Growing your own marijuana certainly requires a green thumb – pun intended – but it can be a very rewarding experience for cannabis enthusiasts.
Whether you are looking to create a medicinal home garden, or a major greenhouse operation for recreational sales, choosing the right kind of soil is one of the most important decisions that can affect that quality of your marijuana.
What’s the Best Soil for Growing Weed
In order to grow a healthy cannabis harvest, besides investing in top rated led grow lights, you first need to invest in good quality soil. With so many different types of soil on the market, it is important that you know what to look for on the shelf.
The most important thing when choosing cannabis soil is that it is able to provide your plant with a good balance of three things: nutrition, water, and oxygen.
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To achieve this goal, search for a soil that has the following characteristics:
- Loose texture
- A balance of drainability and water retention[/thrive_icon_box]
This type of soil should create the perfect environment for your cannabis seeds to grow.
In the wild, the cannabis plant grows very long roots that will extend in order to reach vital nutrient pockets naturally found within the earth.
If you are growing indoors or in grow tent or in flower pot, however, your plant will not have as much space for its roots to extend so it is vitally important that you choose a nutrient rich soil that will allow the plant to prosper in its limited environment.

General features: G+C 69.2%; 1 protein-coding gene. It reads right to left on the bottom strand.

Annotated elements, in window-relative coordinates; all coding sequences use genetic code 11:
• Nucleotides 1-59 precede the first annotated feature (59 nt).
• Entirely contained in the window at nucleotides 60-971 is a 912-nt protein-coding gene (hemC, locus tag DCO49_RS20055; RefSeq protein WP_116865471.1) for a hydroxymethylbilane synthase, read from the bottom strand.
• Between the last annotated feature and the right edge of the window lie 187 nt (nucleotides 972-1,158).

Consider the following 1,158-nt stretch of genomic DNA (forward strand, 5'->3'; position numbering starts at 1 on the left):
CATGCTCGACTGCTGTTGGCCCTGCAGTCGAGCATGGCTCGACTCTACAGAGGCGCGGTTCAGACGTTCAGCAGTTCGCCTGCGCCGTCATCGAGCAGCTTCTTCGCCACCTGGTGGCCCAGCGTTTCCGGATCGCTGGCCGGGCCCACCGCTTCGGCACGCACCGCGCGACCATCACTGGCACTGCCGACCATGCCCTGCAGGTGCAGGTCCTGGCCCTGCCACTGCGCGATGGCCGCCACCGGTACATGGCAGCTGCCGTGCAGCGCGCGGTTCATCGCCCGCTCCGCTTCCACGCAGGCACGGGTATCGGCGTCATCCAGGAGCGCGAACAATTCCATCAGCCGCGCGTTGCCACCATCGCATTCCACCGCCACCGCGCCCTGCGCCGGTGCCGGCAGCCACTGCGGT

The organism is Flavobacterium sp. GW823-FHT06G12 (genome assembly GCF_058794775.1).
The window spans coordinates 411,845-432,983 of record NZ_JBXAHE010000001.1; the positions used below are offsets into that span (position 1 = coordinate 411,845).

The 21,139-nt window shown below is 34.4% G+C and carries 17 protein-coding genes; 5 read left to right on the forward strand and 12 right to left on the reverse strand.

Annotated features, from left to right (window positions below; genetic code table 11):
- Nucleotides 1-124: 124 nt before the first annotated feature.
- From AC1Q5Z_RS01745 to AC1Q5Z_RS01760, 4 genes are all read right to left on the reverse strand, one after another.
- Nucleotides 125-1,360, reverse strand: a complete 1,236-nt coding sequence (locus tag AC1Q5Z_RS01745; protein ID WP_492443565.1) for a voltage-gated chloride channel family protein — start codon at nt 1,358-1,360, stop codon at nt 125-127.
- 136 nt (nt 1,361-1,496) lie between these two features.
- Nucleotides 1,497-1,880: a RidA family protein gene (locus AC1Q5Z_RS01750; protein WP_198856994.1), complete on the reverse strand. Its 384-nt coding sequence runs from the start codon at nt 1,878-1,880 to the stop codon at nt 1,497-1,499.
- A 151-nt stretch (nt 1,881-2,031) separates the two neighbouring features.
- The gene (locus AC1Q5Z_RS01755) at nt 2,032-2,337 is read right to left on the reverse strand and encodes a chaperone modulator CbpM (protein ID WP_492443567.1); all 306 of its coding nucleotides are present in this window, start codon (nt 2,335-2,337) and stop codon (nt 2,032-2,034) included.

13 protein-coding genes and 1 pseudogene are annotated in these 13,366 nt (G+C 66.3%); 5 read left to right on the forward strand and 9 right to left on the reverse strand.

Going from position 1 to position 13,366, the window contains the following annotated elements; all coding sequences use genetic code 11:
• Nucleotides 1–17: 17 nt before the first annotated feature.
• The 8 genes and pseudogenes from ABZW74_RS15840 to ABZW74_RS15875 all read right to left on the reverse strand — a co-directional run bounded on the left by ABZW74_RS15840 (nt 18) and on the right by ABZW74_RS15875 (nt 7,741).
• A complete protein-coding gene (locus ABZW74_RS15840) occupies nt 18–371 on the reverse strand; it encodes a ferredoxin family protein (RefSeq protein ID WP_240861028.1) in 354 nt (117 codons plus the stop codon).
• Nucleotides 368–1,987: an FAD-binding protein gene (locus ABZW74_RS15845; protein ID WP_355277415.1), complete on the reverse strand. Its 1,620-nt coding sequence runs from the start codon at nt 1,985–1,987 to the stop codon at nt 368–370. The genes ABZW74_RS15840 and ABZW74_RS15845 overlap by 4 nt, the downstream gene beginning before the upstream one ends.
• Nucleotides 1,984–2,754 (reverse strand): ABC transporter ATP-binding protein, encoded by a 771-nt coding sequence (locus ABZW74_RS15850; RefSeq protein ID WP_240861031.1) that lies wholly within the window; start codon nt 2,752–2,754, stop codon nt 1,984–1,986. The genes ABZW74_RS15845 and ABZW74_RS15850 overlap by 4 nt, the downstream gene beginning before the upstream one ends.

When choosing soil, you will want to opt for a mixture that is dark and rich (but not heavy), as pale soils often lack important nutrients.
You will also want to stay away from “time release” nutrient soils, as these mixtures release too much nitrogen during the flowering stage for the cannabis plant, and therefore could harm your buds.
Many soils that include “fertilizer” in their ingredients list actually include time-released nutrients, so it is better to steer clear of these mixtures.
For indoor growers, it is especially important that you are aware of the nutrients offered by your soil so that your plant is getting just as much nourishment as if it were grown outdoors.
Having a stable pH value can also support the healthy growth of your plant.
In addition to nutrients, getting the right soil texture is crucial to the health of your plant as it will allow the proper amount of oxygen and water to reach its roots.
One of the most common mistakes that first-time growers make, is that they accidentally suffocate their plants by adding compressed, heavy soil to the pot.
To avoid this mistake, you will want to choose a loose soil mixture or create loose texture yourself by combining nutrient-rich soil with vermiculite or perlite.